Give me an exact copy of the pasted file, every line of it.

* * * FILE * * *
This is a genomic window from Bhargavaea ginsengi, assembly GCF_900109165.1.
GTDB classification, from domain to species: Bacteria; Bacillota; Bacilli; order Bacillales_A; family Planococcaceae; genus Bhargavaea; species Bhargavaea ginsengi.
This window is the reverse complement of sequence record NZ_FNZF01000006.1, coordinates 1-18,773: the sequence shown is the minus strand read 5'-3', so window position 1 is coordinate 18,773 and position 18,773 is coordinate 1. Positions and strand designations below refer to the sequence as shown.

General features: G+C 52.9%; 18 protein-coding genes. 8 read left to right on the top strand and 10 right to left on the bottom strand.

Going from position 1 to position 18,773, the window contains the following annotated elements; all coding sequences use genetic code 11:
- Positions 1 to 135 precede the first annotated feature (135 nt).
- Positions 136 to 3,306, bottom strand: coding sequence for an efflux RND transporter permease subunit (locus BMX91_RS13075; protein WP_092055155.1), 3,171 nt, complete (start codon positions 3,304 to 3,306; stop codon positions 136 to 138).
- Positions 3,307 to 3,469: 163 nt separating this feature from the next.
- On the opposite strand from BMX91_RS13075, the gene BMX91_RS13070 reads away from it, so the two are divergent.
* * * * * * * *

This is a genomic window from Bhargavaea ginsengi, assembly GCF_900109165.1.
GTDB classification, from domain to species: Bacteria; Bacillota; Bacilli; order Bacillales_A; family Planococcaceae; genus Bhargavaea; species Bhargavaea ginsengi.
This window is the reverse complement of sequence record NZ_FNZF01000006.1, coordinates 1-18,773: the sequence shown is the minus strand read 5'-3', so window position 1 is coordinate 18,773 and position 18,773 is coordinate 1. Positions and strand designations below refer to the sequence as shown.

General features: G+C 52.9%; 18 protein-coding genes. 8 read left to right on the top strand and 10 right to left on the bottom strand.

Going from position 1 to position 18,773, the window contains the following annotated elements; all coding sequences use genetic code 11:
- Positions 1 to 135 precede the first annotated feature (135 nt).
- Positions 136 to 3,306, bottom strand: coding sequence for an efflux RND transporter permease subunit (locus BMX91_RS13075; protein WP_092055155.1), 3,171 nt, complete (start codon positions 3,304 to 3,306; stop codon positions 136 to 138).
- Positions 3,307 to 3,469: 163 nt separating this feature from the next.
- On the opposite strand from BMX91_RS13075, the gene BMX91_RS13070 reads away from it, so the two are divergent.